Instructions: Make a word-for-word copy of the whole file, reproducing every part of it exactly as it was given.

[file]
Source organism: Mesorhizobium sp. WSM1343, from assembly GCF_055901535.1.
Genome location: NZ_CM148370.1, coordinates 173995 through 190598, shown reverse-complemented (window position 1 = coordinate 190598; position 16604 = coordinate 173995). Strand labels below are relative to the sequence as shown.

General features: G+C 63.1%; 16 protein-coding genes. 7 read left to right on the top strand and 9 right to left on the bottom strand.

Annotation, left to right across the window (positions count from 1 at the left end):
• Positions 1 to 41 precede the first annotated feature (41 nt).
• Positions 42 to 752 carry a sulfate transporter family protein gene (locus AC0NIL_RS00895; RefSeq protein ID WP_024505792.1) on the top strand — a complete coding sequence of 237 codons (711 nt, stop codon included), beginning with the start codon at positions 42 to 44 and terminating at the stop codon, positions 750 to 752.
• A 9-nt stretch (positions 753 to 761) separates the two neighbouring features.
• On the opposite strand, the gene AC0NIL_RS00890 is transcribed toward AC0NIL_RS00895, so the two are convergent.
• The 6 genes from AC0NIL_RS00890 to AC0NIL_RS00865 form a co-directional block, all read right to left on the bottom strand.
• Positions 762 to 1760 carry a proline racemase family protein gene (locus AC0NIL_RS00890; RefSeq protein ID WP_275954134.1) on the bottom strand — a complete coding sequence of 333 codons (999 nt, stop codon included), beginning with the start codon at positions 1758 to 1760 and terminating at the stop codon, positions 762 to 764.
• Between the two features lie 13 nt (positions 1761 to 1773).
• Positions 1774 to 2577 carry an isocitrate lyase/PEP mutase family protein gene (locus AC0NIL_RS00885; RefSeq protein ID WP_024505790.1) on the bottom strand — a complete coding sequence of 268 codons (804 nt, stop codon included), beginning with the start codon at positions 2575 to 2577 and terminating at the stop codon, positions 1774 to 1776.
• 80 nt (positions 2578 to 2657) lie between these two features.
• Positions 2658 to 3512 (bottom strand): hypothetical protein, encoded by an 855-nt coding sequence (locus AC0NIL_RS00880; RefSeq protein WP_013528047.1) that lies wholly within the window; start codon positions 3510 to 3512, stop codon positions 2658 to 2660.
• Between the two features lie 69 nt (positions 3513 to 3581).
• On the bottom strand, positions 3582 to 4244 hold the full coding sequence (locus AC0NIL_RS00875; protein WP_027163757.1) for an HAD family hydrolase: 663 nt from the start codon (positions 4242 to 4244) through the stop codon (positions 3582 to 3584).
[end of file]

Source organism: Mesorhizobium sp. WSM1343, from assembly GCF_055901535.1.
Genome location: NZ_CM148370.1, coordinates 173995 through 190598, shown reverse-complemented (window position 1 = coordinate 190598; position 16604 = coordinate 173995). Strand labels below are relative to the sequence as shown.

General features: G+C 63.1%; 16 protein-coding genes. 7 read left to right on the top strand and 9 right to left on the bottom strand.

Annotation, left to right across the window (positions count from 1 at the left end):
• Positions 1 to 41 precede the first annotated feature (41 nt).
• Positions 42 to 752 carry a sulfate transporter family protein gene (locus AC0NIL_RS00895; RefSeq protein ID WP_024505792.1) on the top strand — a complete coding sequence of 237 codons (711 nt, stop codon included), beginning with the start codon at positions 42 to 44 and terminating at the stop codon, positions 750 to 752.
• A 9-nt stretch (positions 753 to 761) separates the two neighbouring features.
• On the opposite strand, the gene AC0NIL_RS00890 is transcribed toward AC0NIL_RS00895, so the two are convergent.
• The 6 genes from AC0NIL_RS00890 to AC0NIL_RS00865 form a co-directional block, all read right to left on the bottom strand.
• Positions 762 to 1760 carry a proline racemase family protein gene (locus AC0NIL_RS00890; RefSeq protein ID WP_275954134.1) on the bottom strand — a complete coding sequence of 333 codons (999 nt, stop codon included), beginning with the start codon at positions 1758 to 1760 and terminating at the stop codon, positions 762 to 764.
• Between the two features lie 13 nt (positions 1761 to 1773).
• Positions 1774 to 2577 carry an isocitrate lyase/PEP mutase family protein gene (locus AC0NIL_RS00885; RefSeq protein ID WP_024505790.1) on the bottom strand — a complete coding sequence of 268 codons (804 nt, stop codon included), beginning with the start codon at positions 2575 to 2577 and terminating at the stop codon, positions 1774 to 1776.
• 80 nt (positions 2578 to 2657) lie between these two features.
• Positions 2658 to 3512 (bottom strand): hypothetical protein, encoded by an 855-nt coding sequence (locus AC0NIL_RS00880; RefSeq protein WP_013528047.1) that lies wholly within the window; start codon positions 3510 to 3512, stop codon positions 2658 to 2660.
• Between the two features lie 69 nt (positions 3513 to 3581).
• On the bottom strand, positions 3582 to 4244 hold the full coding sequence (locus AC0NIL_RS00875; protein WP_027163757.1) for an HAD family hydrolase: 663 nt from the start codon (positions 4242 to 4244) through the stop codon (positions 3582 to 3584).